A small wine story

I know I promised to talk more about wine labels this week but I thought I'd tell you a small wine story instead. I think what precipitated this story is the amount of feedback I recieved on the article i did on wine snobs a few weeks back. I too can be accused of being, if not a wine snob, a little crazy about wine. The story goes something like this:

It had to be in 1970 or 1971 in Long Beach California. I was a senior in college at the time and was very much into wine as my father had been for many years. It was brought to my attention from one of my roommates that an all comers benefit was going to be held in Long Beach where the grand prize was dinner for six at a very fine restaurant which included "professional wine service and grand wines" as part of the winner's take.

My buddies at the time new I was a budding wine geek and bored them continuously about Italy, France and just about every little nuance about wine I could gather at the time. The kicker was that this benefit was a golf competition, winner take all.

Anyone who knows me understands that I am possibly the worst golfer in North America. There are photos of me, not unlike those hanging in the post offices across the land, stuck on pro shops with my mug on them with the saying "This guy not allowed on course or with club!"

The competition was a longest drive competition. One paid ten bucks to enter and had three shots to go the longest. The fairway (or whatever it is called) started at a makeshift tee and ended precipitously over the edge of a cliff and into the Pacific Ocean.

There were spotters with clipboards as well as measured yard markings that ended well over 400 yards.

I was egged on by all of the poor saps I had tortured with wine jargon, wine articles and bottles of (marginal) wine I had brought back to my apartment and made them drink while expounding on every virtue of the grape. It was now time to put up or shut up. If I "loved" wine so much why would I not enter and win the prize for the troops? So, I sucked it up, paid the dough and entered.

Being a lefty and owning no clubs, I had to borrow a driver or wood or something to get my three shots at winning.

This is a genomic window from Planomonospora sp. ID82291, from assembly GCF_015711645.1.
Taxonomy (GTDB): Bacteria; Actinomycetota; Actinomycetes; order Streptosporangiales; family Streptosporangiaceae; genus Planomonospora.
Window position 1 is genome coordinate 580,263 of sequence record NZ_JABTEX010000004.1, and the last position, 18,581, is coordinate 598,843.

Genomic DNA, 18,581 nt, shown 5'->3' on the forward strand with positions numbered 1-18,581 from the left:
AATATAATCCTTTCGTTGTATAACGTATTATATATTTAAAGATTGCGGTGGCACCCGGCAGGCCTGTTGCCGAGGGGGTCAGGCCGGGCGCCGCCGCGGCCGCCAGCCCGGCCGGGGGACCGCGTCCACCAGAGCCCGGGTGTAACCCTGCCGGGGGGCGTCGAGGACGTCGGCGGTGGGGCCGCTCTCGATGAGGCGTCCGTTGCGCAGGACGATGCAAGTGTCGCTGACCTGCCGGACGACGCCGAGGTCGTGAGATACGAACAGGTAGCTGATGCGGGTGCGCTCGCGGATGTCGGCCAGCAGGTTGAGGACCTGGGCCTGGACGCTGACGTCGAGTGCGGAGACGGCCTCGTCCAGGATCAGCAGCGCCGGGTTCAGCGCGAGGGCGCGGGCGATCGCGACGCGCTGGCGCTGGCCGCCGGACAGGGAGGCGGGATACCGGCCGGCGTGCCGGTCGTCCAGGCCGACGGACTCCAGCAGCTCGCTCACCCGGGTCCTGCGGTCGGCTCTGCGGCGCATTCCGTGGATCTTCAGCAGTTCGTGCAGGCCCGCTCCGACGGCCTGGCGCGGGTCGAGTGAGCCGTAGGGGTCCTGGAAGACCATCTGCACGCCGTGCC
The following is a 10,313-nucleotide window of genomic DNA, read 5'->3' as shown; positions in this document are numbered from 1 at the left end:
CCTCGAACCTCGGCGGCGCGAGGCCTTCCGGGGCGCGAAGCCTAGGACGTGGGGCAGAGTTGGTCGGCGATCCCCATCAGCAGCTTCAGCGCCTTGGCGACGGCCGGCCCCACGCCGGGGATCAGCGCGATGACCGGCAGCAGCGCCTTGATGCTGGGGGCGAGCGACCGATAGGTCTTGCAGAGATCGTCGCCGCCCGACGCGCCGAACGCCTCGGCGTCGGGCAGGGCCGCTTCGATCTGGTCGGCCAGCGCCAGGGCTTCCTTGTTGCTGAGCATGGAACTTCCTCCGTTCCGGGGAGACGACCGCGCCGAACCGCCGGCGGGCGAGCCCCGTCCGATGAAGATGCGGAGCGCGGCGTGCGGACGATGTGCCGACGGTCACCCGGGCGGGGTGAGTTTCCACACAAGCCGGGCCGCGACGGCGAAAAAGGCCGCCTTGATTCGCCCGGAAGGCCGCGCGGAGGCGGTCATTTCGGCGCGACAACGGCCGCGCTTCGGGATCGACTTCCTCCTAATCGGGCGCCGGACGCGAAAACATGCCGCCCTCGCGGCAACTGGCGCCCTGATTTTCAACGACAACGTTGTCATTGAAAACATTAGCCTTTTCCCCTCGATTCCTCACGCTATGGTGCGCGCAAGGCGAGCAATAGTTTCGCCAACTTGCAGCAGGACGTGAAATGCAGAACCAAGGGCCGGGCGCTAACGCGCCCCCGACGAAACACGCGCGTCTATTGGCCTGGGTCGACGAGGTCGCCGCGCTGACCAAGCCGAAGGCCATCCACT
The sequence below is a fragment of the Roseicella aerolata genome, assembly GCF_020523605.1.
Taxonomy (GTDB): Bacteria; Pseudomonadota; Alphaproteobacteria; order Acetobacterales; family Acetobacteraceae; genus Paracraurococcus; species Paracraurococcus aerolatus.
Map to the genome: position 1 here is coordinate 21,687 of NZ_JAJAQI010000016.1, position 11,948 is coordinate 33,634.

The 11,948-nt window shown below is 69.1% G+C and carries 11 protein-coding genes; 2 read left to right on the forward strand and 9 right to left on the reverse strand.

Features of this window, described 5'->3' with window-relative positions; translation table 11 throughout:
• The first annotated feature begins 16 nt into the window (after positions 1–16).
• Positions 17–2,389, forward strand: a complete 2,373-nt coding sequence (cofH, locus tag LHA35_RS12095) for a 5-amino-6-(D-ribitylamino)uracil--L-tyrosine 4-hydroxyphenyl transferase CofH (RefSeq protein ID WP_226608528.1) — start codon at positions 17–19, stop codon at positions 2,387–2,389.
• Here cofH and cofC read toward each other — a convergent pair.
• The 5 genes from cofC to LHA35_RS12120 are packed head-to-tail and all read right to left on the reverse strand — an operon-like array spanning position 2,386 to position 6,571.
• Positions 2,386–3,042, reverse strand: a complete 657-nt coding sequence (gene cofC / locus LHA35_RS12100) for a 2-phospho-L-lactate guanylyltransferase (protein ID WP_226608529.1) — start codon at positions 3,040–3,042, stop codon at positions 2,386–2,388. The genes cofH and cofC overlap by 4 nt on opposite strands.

Being very kind and willing to take anyone's money they handed me a club with what seemed to be a wooden head the size of a small, used pickup truck!

The stage was set for complete humiliation. The groovy wine guy was going down in front of three hundred folks — including two very cute girls from my English class. On either side of the tee were people sitting under sun umbrellas, score keepers and real golfers who were waiting their turn or had driven earlier. I set the ball on the tee.

With a hushed crowd (I might be stretching the truth a bit, I don't think anyone gave me much of a look, really) looking on I swung mightily and connected with the largest hunk of earth I've ever seen lifted in the air by a club. The ball rolled a foot or so while the gallery ducked away from turf, soil and pebbles. My friends howled gales while the rest of the folks lifted themselves from the ground and looked around. After composing myself for a few seconds I swung again and hit the top of the ball which sent the little sucker another foot or so.

On the last swing I swung with a little less energy and the sound of "plunk" with the club hitting the ball was really satisfying. The ball lifted with a wonderful arch then, without a doubt, a miracle happened.

The vaunted Santa Ana wind kicked in. It was if the Golf gods, bored by another day of Hole-in-ones, looked down on this pathetic creature and blew a kiss. The ball rocketed as if it had fire on its tail and shot horizontally seemingly forever shooting past the 400 yard mark and into the ocean.

The "professional wine service and grand wines" were marvelous! See you next week.

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